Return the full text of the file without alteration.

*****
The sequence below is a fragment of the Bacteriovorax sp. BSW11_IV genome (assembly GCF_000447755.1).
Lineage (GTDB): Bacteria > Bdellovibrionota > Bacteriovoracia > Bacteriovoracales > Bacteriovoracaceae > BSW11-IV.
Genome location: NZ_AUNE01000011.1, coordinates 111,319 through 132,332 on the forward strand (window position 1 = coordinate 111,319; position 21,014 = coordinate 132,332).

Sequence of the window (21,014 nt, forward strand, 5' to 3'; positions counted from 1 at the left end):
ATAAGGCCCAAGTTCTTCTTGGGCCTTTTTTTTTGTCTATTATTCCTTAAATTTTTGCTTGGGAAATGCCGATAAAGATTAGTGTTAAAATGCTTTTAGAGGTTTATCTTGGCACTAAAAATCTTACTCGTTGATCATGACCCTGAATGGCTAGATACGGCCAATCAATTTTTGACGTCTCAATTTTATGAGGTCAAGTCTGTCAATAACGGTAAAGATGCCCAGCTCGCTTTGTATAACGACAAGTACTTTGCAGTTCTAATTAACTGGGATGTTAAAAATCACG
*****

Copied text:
The sequence below is a fragment of the Bacteriovorax sp. BSW11_IV genome (assembly GCF_000447755.1).
Lineage (GTDB): Bacteria > Bdellovibrionota > Bacteriovoracia > Bacteriovoracales > Bacteriovoracaceae > BSW11-IV.
Genome location: NZ_AUNE01000011.1, coordinates 111,319 through 132,332 on the forward strand (window position 1 = coordinate 111,319; position 21,014 = coordinate 132,332).

Sequence of the window (21,014 nt, forward strand, 5' to 3'; positions counted from 1 at the left end):
ATAAGGCCCAAGTTCTTCTTGGGCCTTTTTTTTTGTCTATTATTCCTTAAATTTTTGCTTGGGAAATGCCGATAAAGATTAGTGTTAAAATGCTTTTAGAGGTTTATCTTGGCACTAAAAATCTTACTCGTTGATCATGACCCTGAATGGCTAGATACGGCCAATCAATTTTTGACGTCTCAATTTTATGAGGTCAAGTCTGTCAATAACGGTAAAGATGCCCAGCTCGCTTTGTATAACGACAAGTACTTTGCAGTTCTAATTAACTGGGATGTTAAAAATCACG